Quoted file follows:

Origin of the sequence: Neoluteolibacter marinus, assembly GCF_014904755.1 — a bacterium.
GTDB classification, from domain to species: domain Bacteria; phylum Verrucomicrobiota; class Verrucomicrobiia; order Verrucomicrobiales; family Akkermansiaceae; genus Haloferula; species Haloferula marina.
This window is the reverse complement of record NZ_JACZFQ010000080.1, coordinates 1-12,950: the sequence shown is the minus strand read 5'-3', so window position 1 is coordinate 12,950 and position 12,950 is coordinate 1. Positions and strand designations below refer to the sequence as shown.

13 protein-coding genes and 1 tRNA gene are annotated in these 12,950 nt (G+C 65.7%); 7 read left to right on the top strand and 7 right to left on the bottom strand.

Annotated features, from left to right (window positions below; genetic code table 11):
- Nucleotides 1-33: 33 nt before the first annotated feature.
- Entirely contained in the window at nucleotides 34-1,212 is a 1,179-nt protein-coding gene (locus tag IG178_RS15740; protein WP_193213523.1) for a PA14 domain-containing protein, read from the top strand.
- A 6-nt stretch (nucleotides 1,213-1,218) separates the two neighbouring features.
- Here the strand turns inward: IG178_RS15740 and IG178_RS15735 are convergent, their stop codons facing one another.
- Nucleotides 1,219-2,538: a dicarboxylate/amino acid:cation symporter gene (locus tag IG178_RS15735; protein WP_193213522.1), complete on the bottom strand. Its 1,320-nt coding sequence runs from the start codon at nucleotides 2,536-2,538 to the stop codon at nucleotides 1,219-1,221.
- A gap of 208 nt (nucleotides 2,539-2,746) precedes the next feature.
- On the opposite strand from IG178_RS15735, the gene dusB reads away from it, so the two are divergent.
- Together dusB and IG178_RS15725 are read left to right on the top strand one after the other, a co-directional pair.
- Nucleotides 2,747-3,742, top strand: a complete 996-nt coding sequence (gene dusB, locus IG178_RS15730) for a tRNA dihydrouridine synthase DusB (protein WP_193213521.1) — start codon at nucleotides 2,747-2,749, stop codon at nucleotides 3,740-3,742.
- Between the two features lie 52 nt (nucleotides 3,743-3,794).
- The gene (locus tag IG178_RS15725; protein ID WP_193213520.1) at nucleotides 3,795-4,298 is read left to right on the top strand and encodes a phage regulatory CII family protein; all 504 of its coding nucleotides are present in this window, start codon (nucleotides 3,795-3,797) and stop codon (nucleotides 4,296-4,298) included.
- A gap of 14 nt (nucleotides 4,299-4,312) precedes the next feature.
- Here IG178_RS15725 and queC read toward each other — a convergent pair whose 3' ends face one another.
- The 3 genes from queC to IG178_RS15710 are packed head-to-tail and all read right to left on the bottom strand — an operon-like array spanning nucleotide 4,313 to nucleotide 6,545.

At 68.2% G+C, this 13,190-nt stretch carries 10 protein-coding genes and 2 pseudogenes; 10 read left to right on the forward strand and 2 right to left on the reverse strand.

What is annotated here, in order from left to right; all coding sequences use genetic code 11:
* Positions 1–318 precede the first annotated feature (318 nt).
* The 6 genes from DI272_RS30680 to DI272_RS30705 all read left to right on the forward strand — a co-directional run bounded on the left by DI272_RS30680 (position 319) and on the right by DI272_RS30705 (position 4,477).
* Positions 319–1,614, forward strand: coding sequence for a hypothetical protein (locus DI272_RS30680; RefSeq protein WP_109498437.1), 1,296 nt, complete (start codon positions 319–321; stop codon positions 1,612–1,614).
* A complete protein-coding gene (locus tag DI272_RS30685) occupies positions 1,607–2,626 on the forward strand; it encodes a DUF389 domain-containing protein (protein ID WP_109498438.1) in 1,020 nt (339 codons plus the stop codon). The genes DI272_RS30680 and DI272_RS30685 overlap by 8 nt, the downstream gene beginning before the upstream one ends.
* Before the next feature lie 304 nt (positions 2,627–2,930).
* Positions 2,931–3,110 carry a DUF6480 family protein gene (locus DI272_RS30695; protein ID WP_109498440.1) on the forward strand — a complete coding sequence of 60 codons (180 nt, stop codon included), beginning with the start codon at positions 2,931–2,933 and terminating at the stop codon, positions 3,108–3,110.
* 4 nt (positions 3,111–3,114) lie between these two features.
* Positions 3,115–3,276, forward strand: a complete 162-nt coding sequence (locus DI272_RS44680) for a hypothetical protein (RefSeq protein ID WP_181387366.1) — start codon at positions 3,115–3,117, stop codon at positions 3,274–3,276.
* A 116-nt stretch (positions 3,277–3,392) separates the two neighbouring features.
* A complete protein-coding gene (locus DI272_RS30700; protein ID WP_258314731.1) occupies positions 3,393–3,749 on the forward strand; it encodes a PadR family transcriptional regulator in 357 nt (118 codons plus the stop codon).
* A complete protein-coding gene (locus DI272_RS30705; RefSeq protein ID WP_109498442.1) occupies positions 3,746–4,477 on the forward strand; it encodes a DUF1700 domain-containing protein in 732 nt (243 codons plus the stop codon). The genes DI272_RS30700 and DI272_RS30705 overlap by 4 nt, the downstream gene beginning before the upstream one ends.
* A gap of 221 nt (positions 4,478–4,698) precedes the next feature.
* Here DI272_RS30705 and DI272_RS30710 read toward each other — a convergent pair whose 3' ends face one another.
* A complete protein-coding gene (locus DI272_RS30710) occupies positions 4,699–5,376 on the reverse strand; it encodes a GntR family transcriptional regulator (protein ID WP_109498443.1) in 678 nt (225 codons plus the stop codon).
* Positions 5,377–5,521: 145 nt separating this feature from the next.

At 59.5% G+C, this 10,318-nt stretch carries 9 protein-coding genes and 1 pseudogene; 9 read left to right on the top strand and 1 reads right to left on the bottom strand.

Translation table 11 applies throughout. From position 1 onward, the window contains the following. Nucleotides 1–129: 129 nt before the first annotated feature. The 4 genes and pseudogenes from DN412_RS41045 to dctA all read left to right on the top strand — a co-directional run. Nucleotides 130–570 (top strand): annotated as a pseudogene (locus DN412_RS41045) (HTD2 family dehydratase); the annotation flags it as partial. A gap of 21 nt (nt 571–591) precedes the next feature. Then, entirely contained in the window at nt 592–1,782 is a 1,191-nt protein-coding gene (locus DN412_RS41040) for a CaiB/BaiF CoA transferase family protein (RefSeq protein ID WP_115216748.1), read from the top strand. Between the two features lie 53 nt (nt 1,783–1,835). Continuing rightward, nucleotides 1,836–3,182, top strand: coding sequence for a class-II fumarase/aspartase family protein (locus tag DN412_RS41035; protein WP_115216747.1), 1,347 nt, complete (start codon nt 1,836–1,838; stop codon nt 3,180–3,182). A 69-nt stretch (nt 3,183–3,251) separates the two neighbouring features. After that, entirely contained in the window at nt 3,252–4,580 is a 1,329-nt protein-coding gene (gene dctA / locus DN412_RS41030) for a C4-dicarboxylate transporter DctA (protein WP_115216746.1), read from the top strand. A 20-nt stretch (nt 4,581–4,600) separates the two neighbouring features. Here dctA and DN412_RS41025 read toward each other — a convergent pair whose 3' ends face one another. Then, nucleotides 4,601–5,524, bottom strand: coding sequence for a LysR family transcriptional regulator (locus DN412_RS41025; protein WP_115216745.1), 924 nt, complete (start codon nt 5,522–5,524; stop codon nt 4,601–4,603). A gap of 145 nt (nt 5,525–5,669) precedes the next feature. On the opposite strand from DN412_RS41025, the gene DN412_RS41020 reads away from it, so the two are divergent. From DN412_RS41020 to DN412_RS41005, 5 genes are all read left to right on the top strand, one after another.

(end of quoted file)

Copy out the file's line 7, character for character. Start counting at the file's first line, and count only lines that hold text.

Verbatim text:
- Entirely contained in the window at nucleotides 34-1,212 is a 1,179-nt protein-coding gene (locus tag IG178_RS15740; protein WP_193213523.1) for a PA14 domain-containing protein, read from the top strand.